The Fall of Man

Below are salient passages from C. S. Lewis’ chapter, “The Fall of Man,” in The Problem of Pain (1940).

On the sole function of the doctrine of the Fall:

Man is now a horror to God and to himself and a creature ill-adapted to the universe not because God made him so but because he has made himself so by the abuse of his free will. To my mind this is the sole function of the doctrine. It exists to guard against two sub-Christian theories of the origin of evil – Monism, according to which God Himself, being “above good and evil”, produces impartially the effects to which we give those two names, and Dualism, according to which God produces good, while some equal and independent Power produces evil. Against both these views Christianity asserts that God is good; that He made all things good and for the sake of their goodness; that one of the good things He made, namely, the free will of rational creatures, by its very nature included the possibility of evil; and that creatures, availing themselves of this possibility, have become evil.

On hypothetical scenarios after the Fall:

It would, no doubt, have been possible for God to remove by miracle the results of the first sin ever committed by a human being; but this would not have been much good unless He was prepared to remove the results of the second sin, and of the third, and so on forever. If the miracles ceased, then sooner or later we might have reached our present lamentable situation: if they did not, then a world, thus continually underpropped and corrected by Divine interference, would have been a world in which nothing important ever depended on human choice, and in which choice itself would soon cease from the certainty that one of the apparent alternatives before you would lead to no results and was therefore not really an alternative.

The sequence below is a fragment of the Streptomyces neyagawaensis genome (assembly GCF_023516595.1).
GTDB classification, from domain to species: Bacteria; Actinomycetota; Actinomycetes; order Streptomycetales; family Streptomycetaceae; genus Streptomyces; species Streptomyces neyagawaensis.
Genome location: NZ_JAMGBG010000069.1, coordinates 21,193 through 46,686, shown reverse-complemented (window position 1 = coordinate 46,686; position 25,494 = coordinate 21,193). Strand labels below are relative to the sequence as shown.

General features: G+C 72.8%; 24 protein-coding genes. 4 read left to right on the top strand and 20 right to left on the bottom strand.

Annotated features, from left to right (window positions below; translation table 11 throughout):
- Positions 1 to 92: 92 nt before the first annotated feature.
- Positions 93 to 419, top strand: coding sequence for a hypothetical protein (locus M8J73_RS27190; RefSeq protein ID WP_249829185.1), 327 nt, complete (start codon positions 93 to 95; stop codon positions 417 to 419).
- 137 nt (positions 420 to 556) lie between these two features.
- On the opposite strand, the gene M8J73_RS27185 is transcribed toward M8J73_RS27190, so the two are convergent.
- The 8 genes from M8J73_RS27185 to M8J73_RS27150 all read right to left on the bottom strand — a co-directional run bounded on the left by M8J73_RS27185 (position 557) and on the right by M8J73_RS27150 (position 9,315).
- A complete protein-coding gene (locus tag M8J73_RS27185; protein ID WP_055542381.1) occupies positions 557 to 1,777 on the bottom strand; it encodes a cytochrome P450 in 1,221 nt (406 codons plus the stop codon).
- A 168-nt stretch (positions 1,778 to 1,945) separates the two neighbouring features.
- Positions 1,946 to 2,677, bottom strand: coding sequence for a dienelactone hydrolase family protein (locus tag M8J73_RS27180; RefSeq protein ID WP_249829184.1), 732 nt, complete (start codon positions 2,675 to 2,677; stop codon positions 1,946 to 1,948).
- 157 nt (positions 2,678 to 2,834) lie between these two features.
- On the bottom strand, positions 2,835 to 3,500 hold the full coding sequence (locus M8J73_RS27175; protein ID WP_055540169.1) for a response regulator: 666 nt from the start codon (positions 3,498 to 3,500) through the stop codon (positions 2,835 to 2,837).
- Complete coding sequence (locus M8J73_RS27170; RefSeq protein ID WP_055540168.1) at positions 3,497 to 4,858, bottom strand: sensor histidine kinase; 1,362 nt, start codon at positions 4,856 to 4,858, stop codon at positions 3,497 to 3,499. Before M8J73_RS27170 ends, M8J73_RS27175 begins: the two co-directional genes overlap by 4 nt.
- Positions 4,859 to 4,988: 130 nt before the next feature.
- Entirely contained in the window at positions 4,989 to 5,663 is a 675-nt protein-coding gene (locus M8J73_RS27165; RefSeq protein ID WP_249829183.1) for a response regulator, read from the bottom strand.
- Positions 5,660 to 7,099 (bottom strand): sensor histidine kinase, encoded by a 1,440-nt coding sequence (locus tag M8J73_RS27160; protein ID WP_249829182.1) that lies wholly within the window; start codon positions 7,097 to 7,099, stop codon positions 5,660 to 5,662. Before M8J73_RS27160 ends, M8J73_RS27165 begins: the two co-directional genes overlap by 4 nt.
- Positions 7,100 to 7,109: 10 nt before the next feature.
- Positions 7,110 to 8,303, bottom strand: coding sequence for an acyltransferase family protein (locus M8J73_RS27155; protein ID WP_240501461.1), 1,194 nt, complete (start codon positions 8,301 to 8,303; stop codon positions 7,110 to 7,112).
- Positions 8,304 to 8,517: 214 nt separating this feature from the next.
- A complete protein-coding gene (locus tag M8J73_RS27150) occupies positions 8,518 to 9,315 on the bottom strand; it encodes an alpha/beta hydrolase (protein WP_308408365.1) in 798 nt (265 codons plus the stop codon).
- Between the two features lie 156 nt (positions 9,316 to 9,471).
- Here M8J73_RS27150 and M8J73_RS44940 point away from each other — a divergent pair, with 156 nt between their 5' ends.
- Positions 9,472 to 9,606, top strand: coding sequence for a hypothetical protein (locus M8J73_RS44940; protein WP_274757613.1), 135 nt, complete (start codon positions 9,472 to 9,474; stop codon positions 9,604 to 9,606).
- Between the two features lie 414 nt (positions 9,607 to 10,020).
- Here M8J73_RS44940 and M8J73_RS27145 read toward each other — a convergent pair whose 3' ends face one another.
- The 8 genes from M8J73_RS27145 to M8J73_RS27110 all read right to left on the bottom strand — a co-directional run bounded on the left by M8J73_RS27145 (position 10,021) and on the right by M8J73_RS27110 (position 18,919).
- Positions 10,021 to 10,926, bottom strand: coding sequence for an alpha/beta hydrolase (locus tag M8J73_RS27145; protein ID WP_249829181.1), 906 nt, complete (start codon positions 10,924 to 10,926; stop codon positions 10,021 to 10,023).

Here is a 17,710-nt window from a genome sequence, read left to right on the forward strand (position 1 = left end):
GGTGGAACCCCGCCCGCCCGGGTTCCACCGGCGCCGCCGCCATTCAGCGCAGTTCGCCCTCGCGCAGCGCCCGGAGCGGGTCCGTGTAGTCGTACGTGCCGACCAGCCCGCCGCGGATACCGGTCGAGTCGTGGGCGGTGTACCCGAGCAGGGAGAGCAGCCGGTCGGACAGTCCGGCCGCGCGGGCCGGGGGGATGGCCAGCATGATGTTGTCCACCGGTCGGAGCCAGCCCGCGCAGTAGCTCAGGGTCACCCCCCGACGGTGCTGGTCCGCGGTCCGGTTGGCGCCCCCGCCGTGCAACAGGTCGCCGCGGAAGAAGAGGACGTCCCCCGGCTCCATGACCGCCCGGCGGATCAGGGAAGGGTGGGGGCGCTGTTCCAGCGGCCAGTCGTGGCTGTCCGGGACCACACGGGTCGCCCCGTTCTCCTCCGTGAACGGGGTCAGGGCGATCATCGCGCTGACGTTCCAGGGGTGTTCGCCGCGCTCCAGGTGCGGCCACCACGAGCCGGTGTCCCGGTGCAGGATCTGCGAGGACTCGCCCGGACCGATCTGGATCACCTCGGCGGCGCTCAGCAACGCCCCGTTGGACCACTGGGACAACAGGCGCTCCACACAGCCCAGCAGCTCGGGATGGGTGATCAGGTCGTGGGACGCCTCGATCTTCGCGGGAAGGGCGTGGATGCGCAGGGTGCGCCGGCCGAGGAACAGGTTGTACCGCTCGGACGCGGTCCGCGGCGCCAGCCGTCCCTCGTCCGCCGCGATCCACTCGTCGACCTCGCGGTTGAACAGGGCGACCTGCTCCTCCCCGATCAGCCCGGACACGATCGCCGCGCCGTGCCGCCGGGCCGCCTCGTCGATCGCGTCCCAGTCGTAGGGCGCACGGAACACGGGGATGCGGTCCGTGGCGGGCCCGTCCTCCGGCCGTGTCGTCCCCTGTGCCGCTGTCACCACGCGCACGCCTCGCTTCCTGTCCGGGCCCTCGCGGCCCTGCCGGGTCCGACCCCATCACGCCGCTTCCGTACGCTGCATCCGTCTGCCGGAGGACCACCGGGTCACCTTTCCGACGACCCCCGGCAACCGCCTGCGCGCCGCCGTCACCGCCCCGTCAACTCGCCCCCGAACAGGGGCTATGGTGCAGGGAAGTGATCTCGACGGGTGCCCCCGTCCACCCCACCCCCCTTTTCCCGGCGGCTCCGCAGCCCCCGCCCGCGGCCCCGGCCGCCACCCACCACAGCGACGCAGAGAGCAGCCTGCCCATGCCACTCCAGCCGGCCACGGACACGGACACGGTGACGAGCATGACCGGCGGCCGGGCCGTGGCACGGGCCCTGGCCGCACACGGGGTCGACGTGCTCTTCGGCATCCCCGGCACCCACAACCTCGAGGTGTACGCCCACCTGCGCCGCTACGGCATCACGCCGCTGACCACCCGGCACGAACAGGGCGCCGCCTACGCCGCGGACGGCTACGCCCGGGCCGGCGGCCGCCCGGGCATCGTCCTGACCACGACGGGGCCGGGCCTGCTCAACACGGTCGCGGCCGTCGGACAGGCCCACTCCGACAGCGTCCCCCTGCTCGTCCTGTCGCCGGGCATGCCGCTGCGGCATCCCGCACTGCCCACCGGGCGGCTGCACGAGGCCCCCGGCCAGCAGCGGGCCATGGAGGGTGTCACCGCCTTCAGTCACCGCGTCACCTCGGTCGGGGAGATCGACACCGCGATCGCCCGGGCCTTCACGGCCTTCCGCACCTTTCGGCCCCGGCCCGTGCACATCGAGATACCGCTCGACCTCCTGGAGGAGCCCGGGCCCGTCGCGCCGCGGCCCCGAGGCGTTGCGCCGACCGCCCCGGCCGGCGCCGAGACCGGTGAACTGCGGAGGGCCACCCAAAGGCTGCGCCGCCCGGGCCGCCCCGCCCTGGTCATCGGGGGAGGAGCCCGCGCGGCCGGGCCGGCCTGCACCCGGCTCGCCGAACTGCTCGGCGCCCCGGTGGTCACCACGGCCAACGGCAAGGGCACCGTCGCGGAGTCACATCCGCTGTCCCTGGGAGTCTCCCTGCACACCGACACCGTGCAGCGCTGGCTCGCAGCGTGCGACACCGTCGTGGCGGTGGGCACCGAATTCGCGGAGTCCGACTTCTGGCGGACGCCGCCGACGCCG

On the first sin of humankind:

This sin has been described by Saint Augustine as the result of Pride, of the movement whereby a creature (that is, an essentially dependent being whose principle of existence lies not in itself but in another) tries to set up on its own, to exist for itself. Such a sin requires no complex social conditions, no extended experience, no great intellectual development. From the moment a creature becomes aware of God as God and of itself as self, the terrible alternative of choosing God or self for the centre is opened to it. This sin is committed daily by young children and ignorant peasants as well as by sophisticated persons, by solitaries no less than by those who live in society: it is the fall in every individual life, and in each day of each individual life, the basic sin behind all particular sins: at this very moment you and I are either committing it, or about to commit it, or repenting it. We try, when we wake, to lay the new day at God’s feet; before we have finished shaving, it becomes our day and God’s share in it is felt as a tribute which we must pay out of “our own” pocket, a deduction from the time which ought, we feel, to be “our own.”